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  1. The Advantages of Moral Diversity.Amélie Oksenberg Rorty - 1992 - Social Philosophy and Policy 9 (2):38.
    We are well served, both practically and morally, by moral and ethical diversity. Moral deliberation requires the collaboration of distinctive perspectives: consequentialist, deontological, perfectionist considerations each contribute significant dimensions in determining what is good and what is right; virtue theory highlights the development of reliable ethical character.
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  • Moral Compromise and Personal Integrity: Exploring the Ethical Issues of Deciding Together in Organizations.Jerry D. Goodstein - 2000 - Business Ethics Quarterly 10 (4):805-819.
    In this paper I explore the topic of moral compromise in institutional settings and highlight how moral compromise may affirm,rather than undermine, personal integrity. Central to this relationship between moral compromise and integrity is a view of the self that is responsive to multiple commitments and grounded in an ethic of responsibility. I elaborate a number of virtues that are related to thisnotion of the self and highlight how these virtues may support the development of individuals who are responsive and (...)
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  • The Pluralist Constellation.Erik Parens - 1995 - Cambridge Quarterly of Healthcare Ethics 4 (2):197.
    I work at a research institute where the staff spends its time thinking about ethical issues that arise with progress in medicine, the life sciences, and technology. After such thinking, we make public policy recommendations. We pride ourselves in the diversity of our staff: there is a doctor, a lawyer, a linguistic anthropologist, a political scientist, a theologian, some philosophers, and so on. Both men and women do research and we are religiously diverse: Catholics, Jews, Protestants, and atheists.
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  • Just Healthcare Beyond Individualism: Challenges for North American Bioethics.Solomon R. Benatar - 1997 - Cambridge Quarterly of Healthcare Ethics 6 (4):397.
    Medical practitioners have traditionally seen themselves as part of an international community with shared and unifying scientific and ethical goals in the treatment of disease, the promotion of health, and the protection of life. This shared mission is underpinned by explicit acceptance of traditional concepts of medical morality, and by an implied link between individual human rights and the ethics of medical practice long enshrined in a range of World Medical Association and other medical codes. These have been powerful instruments (...)
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  • Beyond the Conflict: Religion in the Public Sphere and Deliberative Democracy.Elsa González, José Felix Lozano & Pedro Jesús Pérez - 2009 - Res Publica 15 (3):251-267.
    Traditionally, liberals have confined religion to the sphere of the ‘private’ or ‘non-political’. However, recent debates over the place of religious symbols in public spaces, state financing of faith schools, and tax relief for religious organisations suggest that this distinction is not particularly useful in easing the tension between liberal commitments to equality on the one hand, and freedom of religion on the other. This article deals with one aspect of this debate, which concerns whether members of religious communities should (...)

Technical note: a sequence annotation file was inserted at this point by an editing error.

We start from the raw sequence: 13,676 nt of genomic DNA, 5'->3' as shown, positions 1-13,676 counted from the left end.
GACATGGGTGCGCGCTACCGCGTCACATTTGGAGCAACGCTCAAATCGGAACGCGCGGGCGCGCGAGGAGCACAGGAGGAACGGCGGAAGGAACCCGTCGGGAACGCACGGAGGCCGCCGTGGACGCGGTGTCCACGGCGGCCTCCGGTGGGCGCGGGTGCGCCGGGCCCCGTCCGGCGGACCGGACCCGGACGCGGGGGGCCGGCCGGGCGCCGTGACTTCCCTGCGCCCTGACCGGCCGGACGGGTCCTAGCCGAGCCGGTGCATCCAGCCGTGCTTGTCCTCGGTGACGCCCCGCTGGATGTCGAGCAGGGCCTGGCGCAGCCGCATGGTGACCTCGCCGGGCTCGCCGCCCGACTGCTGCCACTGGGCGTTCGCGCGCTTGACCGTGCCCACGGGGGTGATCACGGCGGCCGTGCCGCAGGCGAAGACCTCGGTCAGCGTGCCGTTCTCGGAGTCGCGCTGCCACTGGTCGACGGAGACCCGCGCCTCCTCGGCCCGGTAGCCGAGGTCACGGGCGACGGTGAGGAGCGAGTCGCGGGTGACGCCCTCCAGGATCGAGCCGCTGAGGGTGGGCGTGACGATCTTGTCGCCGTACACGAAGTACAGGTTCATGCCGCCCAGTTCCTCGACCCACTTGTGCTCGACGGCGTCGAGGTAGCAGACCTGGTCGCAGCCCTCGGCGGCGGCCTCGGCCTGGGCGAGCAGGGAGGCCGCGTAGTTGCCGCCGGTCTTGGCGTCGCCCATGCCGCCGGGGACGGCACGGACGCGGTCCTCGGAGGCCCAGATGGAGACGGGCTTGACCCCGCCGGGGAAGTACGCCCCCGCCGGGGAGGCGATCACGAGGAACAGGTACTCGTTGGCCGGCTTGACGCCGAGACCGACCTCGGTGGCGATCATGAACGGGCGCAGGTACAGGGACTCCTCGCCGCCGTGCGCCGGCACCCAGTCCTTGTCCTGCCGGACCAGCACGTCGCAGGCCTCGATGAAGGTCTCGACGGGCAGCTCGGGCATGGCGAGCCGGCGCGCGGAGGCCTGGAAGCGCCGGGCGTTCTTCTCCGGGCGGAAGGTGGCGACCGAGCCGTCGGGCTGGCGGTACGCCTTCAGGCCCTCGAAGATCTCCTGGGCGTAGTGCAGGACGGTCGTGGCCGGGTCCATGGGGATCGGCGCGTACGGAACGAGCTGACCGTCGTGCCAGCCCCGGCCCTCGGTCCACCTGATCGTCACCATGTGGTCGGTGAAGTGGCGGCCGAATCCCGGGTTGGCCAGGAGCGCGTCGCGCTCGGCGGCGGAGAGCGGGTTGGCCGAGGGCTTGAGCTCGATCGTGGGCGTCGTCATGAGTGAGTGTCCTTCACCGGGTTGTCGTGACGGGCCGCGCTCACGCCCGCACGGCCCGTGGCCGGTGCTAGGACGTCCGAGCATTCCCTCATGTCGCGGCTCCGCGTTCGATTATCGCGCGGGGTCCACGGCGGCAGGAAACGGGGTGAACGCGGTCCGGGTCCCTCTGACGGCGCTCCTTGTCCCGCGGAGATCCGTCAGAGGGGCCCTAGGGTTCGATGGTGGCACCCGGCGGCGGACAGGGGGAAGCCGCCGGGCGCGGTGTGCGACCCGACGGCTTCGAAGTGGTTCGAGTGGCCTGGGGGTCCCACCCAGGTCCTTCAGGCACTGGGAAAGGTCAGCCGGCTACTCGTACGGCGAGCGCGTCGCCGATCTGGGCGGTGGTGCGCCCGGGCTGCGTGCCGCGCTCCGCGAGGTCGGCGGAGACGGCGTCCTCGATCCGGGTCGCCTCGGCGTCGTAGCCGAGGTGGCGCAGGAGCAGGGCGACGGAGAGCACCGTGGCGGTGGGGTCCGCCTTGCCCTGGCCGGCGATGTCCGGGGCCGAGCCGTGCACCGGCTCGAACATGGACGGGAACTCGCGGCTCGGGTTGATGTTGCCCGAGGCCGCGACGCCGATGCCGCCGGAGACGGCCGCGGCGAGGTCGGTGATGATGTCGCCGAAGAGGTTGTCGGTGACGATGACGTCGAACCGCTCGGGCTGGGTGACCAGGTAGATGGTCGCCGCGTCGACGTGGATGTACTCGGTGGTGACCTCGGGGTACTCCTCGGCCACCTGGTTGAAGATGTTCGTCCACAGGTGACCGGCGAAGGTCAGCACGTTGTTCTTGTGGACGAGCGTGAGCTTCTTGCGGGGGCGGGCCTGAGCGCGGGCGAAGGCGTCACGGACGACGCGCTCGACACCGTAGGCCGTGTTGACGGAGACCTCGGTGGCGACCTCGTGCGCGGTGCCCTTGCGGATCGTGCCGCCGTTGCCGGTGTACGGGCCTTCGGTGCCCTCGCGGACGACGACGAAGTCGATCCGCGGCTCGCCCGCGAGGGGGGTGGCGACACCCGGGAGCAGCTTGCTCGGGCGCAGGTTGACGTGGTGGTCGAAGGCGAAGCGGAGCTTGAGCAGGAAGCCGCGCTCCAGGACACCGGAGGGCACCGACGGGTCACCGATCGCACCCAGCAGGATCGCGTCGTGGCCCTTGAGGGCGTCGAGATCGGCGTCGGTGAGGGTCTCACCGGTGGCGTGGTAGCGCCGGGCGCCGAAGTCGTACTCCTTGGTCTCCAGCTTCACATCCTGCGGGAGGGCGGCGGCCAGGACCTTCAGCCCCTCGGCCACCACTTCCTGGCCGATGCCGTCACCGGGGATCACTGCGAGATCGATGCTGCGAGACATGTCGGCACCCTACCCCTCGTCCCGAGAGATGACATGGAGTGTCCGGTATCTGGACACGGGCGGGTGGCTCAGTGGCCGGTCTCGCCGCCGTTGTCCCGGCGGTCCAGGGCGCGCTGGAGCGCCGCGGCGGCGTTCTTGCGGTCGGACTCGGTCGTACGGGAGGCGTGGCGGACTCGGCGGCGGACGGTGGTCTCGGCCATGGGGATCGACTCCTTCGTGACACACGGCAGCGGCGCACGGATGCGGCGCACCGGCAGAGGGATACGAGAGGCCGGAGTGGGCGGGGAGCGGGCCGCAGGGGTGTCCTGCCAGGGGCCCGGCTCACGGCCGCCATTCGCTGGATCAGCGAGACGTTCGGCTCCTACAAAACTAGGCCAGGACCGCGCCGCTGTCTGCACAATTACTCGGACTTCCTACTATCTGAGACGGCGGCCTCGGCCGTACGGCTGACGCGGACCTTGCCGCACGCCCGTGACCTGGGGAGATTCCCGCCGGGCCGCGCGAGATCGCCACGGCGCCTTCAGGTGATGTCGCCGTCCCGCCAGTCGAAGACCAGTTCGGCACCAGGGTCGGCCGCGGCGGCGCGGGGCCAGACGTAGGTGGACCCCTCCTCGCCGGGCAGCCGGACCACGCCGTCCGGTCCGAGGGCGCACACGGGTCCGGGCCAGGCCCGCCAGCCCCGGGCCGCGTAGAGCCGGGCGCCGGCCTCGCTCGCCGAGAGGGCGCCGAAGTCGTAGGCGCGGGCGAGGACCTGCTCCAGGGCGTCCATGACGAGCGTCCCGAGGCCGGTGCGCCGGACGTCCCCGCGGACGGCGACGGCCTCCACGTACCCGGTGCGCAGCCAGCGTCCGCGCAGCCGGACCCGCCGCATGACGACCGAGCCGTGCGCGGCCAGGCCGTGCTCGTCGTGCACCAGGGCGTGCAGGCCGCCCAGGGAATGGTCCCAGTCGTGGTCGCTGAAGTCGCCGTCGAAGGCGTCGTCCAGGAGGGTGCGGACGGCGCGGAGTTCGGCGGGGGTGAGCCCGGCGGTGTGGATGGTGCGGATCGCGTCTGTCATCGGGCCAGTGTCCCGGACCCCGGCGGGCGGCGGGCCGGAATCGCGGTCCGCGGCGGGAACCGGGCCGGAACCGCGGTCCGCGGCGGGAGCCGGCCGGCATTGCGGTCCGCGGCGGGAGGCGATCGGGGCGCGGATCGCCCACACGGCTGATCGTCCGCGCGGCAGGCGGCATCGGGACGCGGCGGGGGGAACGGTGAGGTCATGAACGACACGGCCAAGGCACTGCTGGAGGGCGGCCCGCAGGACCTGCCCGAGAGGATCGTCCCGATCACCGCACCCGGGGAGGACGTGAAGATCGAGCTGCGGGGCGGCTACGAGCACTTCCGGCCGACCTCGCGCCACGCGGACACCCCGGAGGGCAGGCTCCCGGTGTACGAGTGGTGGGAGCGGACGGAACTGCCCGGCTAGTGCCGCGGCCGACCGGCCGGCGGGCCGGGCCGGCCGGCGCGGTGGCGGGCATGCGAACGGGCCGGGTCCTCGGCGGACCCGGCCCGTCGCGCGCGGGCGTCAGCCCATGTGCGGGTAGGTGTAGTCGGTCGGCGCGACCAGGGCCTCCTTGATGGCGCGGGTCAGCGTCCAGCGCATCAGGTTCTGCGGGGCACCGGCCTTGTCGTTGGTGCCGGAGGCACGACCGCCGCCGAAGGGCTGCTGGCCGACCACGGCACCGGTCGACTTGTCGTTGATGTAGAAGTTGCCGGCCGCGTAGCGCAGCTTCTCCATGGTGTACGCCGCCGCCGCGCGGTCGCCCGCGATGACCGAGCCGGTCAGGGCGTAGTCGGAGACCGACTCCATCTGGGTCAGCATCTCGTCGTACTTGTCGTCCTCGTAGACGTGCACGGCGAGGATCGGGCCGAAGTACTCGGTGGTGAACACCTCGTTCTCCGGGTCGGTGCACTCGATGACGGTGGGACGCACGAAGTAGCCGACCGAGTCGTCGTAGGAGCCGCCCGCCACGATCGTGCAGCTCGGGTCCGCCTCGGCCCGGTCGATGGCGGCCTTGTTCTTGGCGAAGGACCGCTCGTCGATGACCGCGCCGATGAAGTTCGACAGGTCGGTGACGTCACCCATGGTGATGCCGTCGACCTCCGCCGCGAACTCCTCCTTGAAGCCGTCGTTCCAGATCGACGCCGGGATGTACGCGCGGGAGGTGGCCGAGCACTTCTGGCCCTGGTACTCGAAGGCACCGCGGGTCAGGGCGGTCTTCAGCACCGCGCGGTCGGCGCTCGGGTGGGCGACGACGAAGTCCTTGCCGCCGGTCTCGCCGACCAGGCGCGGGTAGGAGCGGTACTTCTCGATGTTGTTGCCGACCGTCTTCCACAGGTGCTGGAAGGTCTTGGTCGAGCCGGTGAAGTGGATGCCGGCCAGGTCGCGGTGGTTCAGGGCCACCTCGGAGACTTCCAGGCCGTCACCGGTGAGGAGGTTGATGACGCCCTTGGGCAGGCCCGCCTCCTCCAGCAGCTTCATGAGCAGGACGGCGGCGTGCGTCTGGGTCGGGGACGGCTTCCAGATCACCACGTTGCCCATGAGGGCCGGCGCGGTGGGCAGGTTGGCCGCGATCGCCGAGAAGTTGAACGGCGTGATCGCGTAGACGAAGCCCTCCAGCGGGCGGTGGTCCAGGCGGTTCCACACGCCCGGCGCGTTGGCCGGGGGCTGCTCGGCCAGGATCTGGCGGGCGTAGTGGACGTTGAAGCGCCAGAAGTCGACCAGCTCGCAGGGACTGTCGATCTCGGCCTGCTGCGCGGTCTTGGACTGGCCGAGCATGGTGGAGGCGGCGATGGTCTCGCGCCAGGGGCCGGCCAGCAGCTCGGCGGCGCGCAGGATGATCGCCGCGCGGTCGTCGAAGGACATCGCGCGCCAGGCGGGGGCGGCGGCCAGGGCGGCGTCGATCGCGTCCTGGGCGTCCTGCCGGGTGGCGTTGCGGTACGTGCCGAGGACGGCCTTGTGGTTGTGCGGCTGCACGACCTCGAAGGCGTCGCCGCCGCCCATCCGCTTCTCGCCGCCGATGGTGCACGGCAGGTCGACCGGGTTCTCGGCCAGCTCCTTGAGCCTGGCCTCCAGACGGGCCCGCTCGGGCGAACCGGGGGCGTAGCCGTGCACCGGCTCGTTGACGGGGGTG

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  • Norms of Legitimate Dissensus.Christian Kock - 2007 - Informal Logic 27 (2):179-196.
    The paper calls for argumentation theory to learn from moral and political philosophy. Several thinkers in these fields help understand the occurrence of what we may call legitimate dissensus: enduring disagreement even between reasonable people arguing reasonably. It inevitably occurs over practical issues, e.g., issues of action rather than truth, because there will normally be legitimate arguments on both sides, and these will be incommensurable, i.e., they cannot be objectively weighed against each other. Accordingly, ‘inference,’ ‘validity,’ and ‘sufficiency’ are inapplicable (...)
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  • Euthanasia: Agreeing to Disagree? [REVIEW]Søren Holm - 2010 - Medicine, Health Care and Philosophy 13 (4):399-402.
    In discussions about the legalisation of active, voluntary euthanasia it is sometimes claimed that what should happen in a liberal society is that the two sides in the debate “agree to disagree”. This paper explores what is entailed by agreeing to disagree and shows that this is considerably more complicated than what is usually believed to be the case. Agreeing to disagree is philosophically problematic and will often lead to an unstable compromise.
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  • An Alternative Model of Political Reasoning.F. M. Frohock - 2006 - Ethical Theory and Moral Practice 9 (1):27-64.
    The primary instrument of dispute management in political liberalism is a form of political thinking and talking that tries to reconcile opposed positions with an impartial settlement based on fair arrangements and mutual respect, one that is careful to treat rival views equitably, and reasoned through from start to finish with open methods that lead to a public justification understandable to the disputants. But this model of reasoning is notoriously deficient in resolving disputes among radically different communities. A more effective (...)